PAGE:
Tens of thousands people took to the streets in North Macedonia’s capital Skopje on July 2 to protest against the French proposal that would lift Bulgarian veto on the EU accession talks, claiming that it is harmful for the national interests.
The protest came after North Macedonia’s authorities said on July 1 that what they called a modified French proposal is acceptable as it protects the Macedonian language and keeps historical issues out of the EU negotiation framework. But the opposition accused the government of lying.
The protest was organised by the opposition VMRO-DPMNE and supported by the Left party under the motto "Ultimatum - No thanks".
People gathered in front of the government building to say ‘no’ to the so called French proposal, which the government said it was amended to take into account the country’s concerns. However, a according to the opposition and some experts it only means Bulgarisation of the nation in a long-term EU accession process, and denies the existence of Macedonian language.
“There is no date for the start of negotiations in that proposal, but there is a condition, for the launch of the negotiations to open the constitution and meet Sofia's demands,” VMRO-DPMNE leader Hristijan Mickoski said in the statement.
“As for Bulgaria, I want to make it clear that neither I nor VMRO-DPMNE will accept any humiliating agreement to the detriment of our national interests. If the government decides to proceed without a parliament or force it into the assembly, then the future VMRO-DPMNE government does not intend to respect and apply any point of this agreement,” Mickoski underlined.
“We don't need Europe if we are to assimilate [with Bulgaria]," the opposition leader added.
French President Emmanuel Macron said on June 30 — the final day of France’s EU Council presidency — that he is convinced that a compromise solution between Bulgaria and North Macedonia has been found. Bulgaria has been vetoing the start of EU accession talks with North Macedonia, an EU candidate for 17 years, since 2020, due to history, language, and cultural issues.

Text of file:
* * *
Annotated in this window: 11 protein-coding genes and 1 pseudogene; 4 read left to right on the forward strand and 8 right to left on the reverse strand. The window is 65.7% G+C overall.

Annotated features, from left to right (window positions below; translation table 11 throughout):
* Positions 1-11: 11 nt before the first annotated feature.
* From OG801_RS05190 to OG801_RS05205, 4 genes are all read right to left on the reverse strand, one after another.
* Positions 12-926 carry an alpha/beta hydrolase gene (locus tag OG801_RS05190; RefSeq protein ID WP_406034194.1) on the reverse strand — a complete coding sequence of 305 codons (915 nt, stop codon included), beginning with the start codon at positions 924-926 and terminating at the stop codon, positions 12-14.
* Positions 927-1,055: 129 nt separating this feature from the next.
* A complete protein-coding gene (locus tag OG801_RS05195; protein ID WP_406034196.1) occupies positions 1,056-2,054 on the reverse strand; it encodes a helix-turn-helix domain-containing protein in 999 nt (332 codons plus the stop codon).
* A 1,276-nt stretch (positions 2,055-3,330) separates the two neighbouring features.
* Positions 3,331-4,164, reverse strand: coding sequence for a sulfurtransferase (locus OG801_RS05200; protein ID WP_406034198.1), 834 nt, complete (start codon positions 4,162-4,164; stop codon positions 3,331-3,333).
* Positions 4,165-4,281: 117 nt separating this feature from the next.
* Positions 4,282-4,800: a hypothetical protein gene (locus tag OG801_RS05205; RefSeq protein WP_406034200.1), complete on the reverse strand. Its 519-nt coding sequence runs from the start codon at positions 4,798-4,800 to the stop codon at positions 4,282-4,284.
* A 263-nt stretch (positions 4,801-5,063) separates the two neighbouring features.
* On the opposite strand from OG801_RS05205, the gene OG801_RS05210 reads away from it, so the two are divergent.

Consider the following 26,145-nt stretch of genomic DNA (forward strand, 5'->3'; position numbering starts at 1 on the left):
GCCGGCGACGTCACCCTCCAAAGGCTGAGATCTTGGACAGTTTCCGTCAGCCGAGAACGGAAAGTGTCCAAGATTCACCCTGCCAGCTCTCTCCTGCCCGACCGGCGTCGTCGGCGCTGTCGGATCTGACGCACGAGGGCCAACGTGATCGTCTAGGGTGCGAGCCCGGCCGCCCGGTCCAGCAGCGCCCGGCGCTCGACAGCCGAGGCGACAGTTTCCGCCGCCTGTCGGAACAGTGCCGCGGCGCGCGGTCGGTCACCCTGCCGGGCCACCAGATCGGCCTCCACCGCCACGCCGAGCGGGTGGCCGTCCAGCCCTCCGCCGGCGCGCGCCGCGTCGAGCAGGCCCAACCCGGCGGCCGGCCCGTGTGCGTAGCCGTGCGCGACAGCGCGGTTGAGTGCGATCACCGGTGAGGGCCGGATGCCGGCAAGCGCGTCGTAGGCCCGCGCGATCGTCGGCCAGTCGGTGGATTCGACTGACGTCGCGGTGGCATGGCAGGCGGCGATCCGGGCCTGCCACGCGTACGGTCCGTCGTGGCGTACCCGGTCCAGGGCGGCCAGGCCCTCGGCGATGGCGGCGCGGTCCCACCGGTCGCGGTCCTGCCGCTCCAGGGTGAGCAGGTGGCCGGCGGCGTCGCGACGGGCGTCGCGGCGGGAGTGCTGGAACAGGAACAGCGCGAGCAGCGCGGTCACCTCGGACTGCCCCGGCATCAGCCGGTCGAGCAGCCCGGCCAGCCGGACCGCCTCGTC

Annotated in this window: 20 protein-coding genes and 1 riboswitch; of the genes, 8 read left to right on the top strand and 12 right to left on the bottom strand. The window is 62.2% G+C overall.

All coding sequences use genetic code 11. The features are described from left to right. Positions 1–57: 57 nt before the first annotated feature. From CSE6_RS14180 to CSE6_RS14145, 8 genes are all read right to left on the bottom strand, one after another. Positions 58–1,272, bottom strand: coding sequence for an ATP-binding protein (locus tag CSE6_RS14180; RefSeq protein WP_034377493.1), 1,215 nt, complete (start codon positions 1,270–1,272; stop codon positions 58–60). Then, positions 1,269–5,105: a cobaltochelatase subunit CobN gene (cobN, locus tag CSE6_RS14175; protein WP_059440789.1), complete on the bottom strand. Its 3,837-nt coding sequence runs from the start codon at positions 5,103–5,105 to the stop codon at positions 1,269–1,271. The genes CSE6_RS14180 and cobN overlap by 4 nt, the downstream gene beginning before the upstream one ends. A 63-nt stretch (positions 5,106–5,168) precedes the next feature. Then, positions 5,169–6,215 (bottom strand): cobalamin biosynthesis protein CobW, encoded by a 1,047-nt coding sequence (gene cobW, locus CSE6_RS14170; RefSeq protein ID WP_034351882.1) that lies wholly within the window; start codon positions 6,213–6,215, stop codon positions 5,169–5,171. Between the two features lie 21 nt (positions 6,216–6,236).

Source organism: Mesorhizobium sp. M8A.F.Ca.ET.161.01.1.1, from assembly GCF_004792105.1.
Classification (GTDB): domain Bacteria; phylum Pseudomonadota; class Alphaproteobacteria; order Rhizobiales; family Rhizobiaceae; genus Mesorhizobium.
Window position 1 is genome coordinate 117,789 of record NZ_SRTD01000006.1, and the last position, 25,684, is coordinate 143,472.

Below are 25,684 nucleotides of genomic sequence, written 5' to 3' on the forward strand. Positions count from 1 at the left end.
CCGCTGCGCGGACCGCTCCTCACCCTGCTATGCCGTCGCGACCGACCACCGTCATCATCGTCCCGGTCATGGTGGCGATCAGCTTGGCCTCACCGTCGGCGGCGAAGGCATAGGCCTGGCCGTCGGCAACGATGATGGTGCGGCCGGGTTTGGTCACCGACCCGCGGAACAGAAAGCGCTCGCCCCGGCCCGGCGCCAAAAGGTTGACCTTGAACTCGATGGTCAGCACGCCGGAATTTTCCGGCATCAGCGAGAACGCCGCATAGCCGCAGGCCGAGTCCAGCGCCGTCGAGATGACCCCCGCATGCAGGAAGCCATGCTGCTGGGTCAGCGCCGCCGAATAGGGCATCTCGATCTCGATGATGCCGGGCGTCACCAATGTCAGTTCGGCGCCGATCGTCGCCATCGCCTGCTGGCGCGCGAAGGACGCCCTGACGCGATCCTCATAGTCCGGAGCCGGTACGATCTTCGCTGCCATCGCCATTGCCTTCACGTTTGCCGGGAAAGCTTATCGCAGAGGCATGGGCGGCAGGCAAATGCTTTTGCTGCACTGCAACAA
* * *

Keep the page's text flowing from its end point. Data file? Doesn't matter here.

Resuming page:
The Bulgarian parliament was unable to lift the veto before the EU summit held on June 23, but on June 24 the parliament approved the French proposal that would remove the veto with some conditions. One of them is for the Macedonian language not to be recognised as an official language in the EU.
The initial version of the French proposal was rejected by PM of North Macedonia Dimitar Kovacevski on June 23. However, on July 1, Kovacevski and Foreign Minister Bujar Osmani said that the modified French version represents a “solid base” and that the opposition's claim that the French proposal denies the Macedonian language is a lie.
“We have an opportunity for apparent progress in the European integration with a Macedonian language and identity recognized by the entire EU. We will get there without any conditions or concessions,” North Macedonia’s Justice Minister Bojan Maricic said.
According to him, progress after the EU screening process, which will start immediately after the approval of the proposal by North Macedonia’s side, will depend on the inclusion of ethnic Bulgarians in the constitution, which is one of the main conditions of the Bulgarian side.
Ethnic Croats and Montenegrins will also be included as constitutional nations, alongside Macedonians, Albanians and five other minorities.
North Macedonia's President Stevo Pendarovski said on July 3 that the French proposal is acceptable for him, but it will be "neither a triumph nor a debacle".